This article takes a look over questions, asked by pet owners, answered from a dog grooming specialist. Let’s begin.
Hi, I have a male Shih Tzu whose fur is thick and easily entangles. He dislikes grooming due to past experience where he was not handle well by the groomers. I am planning to have him groom now and wish to find out how you handle the dog during grooming.
Whether it’s a Shih Tzu or any other long coated dog if you don’t groom your dog regularly the hair will be tangled up. Daily brushing is a necessity, just like you would your own hair really and that would keep any tangle at bay. Having said that I realised from my years of dealing with dog owners is that most do not even know how to brush and comb properly. It’s not enough just to just run the comb or brush on the top. You need to run the comb from the base of each and every strand of hair and at the end of the session the comb runs through without a snag.
It’s a vicious cycle when owner don’t brush their dog enough or properly and only send to the Groomers 2 to 4 times a year. The longer you delay to take out the tangles the more uncomfortable the whole Grooming Experience is going to be. Of course, Groomers are always the ones to blame for issues that may arise out of a very torturous session. It’s not the dog’s fault but he’ll struggle and often gets defensive aggressive and he behaves badly because it’s painful. Such dog is often a groomer’s nightmare and often even a very patient groomer is challenged and it’s unfair to blame the Groomer for nicks here and there. To apologise we ask Doggie to ask his/her owner mummy: “How would you like to have your hair pulled for an hour?” The ideal would be every 8 weeks if you maintain your dog fairly well, otherwise the dog should be sent to have a “Basic Groom” (Brush & Trim) every 2 weeks. There is a popular poster in Grooming Shops and it goes like this: A Dog Groomer is a Pet Beautician – Not a Magician.
Once in a while I hear a dog owner complain that their dog suffers injuries that are more than a few nicks or behave oddly and becomes reclusive and frightened after grooming. There is no excuse for such treatment of the dog by the groomer concerned and it is pretty clear that the dog has been abused. Who is to blame? No one has a right to abuse an animal especially when it is entrusted to you for a service that is paid for. That said, Groomers are not Behaviourist and they wouldn’t know very much about Dog Psychology and Behaviour Modification, as a matter of fact they not paid to deal with behaviour problem; many probably interprets “show them who’s the boss” in a lot on training literature in a wrong context and turns abusive to curb the aggression. Perhaps they should reject the grooming job when faced with such a dog. Once in a long while I do that especially if the dog is vicious. My experience in the Obedience field and my study of dog behaviour helps me tremendously in dealing with such dog in a positive manner.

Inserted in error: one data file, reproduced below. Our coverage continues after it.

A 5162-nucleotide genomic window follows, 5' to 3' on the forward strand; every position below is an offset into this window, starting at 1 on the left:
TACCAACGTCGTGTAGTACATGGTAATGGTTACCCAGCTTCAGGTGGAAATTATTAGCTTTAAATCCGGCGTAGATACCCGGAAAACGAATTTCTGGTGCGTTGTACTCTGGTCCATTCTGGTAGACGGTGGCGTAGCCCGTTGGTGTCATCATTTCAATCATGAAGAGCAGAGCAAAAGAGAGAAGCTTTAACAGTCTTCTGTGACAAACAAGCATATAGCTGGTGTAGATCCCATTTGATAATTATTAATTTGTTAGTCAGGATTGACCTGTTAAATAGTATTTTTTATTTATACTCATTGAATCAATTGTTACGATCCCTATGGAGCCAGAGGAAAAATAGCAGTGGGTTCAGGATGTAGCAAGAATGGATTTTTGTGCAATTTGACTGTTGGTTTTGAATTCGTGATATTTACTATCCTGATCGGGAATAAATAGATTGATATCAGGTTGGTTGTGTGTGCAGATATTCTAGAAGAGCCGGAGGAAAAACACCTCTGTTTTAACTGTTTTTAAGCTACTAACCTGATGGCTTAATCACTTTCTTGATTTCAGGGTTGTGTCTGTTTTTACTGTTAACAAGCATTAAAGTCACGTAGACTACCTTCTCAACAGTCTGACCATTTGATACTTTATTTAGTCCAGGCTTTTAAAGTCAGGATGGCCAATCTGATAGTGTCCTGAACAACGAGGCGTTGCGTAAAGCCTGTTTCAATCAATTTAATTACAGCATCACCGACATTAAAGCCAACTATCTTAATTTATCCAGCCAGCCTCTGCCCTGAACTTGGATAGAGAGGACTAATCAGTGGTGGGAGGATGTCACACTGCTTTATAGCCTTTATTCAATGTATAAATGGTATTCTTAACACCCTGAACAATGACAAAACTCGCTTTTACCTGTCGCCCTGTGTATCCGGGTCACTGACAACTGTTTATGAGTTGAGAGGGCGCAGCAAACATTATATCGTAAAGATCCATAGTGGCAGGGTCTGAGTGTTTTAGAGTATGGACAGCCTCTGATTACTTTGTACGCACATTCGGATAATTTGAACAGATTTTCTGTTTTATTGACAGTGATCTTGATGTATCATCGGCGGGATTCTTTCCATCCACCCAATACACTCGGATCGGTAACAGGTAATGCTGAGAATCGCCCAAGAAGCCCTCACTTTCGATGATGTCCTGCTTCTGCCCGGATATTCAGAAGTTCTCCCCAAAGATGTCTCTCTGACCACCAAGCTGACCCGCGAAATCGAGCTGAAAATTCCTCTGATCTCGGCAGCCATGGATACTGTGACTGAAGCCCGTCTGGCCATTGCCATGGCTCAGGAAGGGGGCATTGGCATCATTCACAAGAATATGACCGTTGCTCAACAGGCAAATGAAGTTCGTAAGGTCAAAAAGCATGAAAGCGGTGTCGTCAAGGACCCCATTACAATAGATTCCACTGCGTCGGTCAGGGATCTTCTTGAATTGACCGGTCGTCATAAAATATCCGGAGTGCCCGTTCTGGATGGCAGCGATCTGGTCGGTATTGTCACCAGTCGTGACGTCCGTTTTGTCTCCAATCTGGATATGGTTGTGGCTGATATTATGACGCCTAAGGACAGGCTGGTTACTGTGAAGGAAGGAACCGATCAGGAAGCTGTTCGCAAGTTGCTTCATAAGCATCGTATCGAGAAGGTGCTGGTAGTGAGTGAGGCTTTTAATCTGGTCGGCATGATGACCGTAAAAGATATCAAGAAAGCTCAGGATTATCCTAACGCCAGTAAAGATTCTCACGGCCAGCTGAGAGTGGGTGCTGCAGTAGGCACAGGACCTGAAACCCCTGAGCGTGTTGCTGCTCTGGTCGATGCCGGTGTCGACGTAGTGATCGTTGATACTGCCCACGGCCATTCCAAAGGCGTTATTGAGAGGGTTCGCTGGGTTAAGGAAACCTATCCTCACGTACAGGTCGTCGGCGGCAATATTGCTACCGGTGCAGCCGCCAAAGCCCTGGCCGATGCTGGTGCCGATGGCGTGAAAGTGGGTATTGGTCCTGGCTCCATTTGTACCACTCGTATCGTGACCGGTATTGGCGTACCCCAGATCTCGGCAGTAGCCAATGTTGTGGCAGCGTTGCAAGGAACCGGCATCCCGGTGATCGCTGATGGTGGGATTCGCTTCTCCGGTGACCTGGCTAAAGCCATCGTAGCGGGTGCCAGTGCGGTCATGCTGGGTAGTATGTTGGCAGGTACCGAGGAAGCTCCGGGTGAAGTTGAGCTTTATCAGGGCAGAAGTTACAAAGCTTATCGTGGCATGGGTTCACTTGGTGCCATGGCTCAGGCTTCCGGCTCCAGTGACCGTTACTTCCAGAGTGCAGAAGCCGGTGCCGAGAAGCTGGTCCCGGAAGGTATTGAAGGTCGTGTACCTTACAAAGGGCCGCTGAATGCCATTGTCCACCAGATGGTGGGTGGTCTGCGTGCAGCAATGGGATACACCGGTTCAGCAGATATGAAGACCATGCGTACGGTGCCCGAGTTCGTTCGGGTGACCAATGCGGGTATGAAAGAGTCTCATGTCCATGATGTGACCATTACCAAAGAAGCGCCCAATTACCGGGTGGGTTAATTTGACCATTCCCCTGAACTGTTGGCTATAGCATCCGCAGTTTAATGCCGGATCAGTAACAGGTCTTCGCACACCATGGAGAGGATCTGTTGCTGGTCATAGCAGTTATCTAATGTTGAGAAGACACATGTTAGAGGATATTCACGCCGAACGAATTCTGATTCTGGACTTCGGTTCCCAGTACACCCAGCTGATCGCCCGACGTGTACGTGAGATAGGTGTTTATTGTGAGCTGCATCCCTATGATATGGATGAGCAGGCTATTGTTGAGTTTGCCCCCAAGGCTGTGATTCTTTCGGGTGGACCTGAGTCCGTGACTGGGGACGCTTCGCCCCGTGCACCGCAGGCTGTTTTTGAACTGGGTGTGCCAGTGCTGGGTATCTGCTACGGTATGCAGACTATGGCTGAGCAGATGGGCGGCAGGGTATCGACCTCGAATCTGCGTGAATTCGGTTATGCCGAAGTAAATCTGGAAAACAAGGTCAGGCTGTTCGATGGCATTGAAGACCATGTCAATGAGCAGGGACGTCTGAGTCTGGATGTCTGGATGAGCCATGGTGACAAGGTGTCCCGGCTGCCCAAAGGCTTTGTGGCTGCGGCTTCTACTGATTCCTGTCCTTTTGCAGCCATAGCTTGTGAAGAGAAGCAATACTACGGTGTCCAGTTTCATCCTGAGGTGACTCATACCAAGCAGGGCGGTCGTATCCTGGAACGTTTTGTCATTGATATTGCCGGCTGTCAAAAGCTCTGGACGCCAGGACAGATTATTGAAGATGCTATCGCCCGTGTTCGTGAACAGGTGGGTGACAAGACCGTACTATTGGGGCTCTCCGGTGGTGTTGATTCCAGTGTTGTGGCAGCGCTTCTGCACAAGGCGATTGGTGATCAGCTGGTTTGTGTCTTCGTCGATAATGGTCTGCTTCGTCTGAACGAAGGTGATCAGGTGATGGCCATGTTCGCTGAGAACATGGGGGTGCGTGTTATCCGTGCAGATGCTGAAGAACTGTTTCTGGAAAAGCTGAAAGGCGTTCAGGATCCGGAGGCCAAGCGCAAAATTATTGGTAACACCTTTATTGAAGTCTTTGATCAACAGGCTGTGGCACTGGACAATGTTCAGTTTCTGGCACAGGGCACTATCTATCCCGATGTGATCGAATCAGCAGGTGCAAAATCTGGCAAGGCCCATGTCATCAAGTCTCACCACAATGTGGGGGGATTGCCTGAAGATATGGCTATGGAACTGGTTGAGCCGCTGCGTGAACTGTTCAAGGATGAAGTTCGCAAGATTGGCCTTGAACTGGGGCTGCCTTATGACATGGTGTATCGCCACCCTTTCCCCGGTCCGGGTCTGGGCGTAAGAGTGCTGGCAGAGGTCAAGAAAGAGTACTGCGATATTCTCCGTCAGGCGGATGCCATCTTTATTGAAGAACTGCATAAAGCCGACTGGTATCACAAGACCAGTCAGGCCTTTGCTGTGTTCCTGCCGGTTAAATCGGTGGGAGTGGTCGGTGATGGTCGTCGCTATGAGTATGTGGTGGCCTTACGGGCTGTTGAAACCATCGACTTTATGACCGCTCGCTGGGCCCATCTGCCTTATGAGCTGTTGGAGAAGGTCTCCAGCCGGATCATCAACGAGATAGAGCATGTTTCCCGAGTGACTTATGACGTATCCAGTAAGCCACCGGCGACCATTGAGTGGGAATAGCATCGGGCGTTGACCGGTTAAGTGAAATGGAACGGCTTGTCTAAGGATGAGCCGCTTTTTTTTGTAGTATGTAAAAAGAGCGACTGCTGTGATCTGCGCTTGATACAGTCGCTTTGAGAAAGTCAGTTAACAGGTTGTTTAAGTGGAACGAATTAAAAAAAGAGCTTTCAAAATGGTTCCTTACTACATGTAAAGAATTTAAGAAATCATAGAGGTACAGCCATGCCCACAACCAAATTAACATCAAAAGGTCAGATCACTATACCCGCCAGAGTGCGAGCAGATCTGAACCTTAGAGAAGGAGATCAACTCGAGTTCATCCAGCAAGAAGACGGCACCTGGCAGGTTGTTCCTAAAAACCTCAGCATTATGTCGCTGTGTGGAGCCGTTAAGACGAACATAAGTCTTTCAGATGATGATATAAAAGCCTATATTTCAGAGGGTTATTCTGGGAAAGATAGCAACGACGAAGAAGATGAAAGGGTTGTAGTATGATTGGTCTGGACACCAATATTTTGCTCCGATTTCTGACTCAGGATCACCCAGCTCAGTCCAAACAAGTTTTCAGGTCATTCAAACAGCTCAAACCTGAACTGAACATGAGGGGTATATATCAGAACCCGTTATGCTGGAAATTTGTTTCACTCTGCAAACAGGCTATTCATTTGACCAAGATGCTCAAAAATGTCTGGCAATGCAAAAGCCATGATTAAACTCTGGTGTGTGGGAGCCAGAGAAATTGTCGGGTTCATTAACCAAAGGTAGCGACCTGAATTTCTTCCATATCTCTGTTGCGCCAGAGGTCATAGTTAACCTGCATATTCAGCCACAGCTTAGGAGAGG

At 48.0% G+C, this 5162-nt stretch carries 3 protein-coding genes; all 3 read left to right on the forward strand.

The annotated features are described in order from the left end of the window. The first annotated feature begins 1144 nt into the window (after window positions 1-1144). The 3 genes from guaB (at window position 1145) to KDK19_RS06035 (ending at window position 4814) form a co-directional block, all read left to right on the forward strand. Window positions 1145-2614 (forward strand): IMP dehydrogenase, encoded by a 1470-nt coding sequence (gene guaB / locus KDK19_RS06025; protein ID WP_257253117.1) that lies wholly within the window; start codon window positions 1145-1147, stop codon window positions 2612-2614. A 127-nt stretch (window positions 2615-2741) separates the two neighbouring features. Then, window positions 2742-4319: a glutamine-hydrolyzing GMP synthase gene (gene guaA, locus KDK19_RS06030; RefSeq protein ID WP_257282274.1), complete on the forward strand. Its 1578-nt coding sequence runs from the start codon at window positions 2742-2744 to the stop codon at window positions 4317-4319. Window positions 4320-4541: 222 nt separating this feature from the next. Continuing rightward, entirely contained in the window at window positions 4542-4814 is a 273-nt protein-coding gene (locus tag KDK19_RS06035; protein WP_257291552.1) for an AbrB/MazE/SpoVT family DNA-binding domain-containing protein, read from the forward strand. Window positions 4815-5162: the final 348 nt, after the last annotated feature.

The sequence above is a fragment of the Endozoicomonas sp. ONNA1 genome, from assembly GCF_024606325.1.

Do you use scissors or a clipper? My dog has VERY sensitive skin and ALWAYS gets skin rash after each grooming. Once there was a groomer who uses only scissors and all is well. So, I will specially want to know about your technique.
Scissors and Clippers and brushes and combs are needed to do a complete grooming job. The rashes your dog gets after each grooming session is most likely Clipper Burn (blade gets hot after prolonged use) or sometimes dirty clipper blades. A complete shave down (botak) is recommended for a badly matted dog. It takes longer for the blade to go through matted coat and the close contact of the blade with the skin in a close shave results in clipper burn if the groomer is not extra careful. I’d offer my best advice but I’ll do as what a customer specify paying special consideration to the dog’s comfort. Ultimately, it’s the customer like and dislike.
Do you cage the dogs before it is their turn for grooming?
Dogs get caged before and after grooming for their own safety and the safety of other dogs; this is standard practice.
Can owners wait around while their dog is being groomed?
I understand the dog’s welfare while at the groomers’ is a concern for every dog owner. As our grooming room hasn’t got curtains or blinds and the dogs can be viewed that should put owner’s worries at ease. However, owner’s presence usually excites the dog, making grooming more difficult and accident-prone.
Do you leash the dog while grooming?
It is necessary to leash the Dog to prevent any fall and to restrict movements. It’s risky and difficult to groom a moving animal.
Do you communicate with the dog before grooming?
A good groomer should communicate with dogs they groom before, during and after. This builds trust and puts the dogs at ease.
Thank you for asking me all these questions though all the questions you asked goes to show that there are still a lot of Dog Owners who do not understand what it takes to Groom a dog and the whole grooming process. You are not alone though.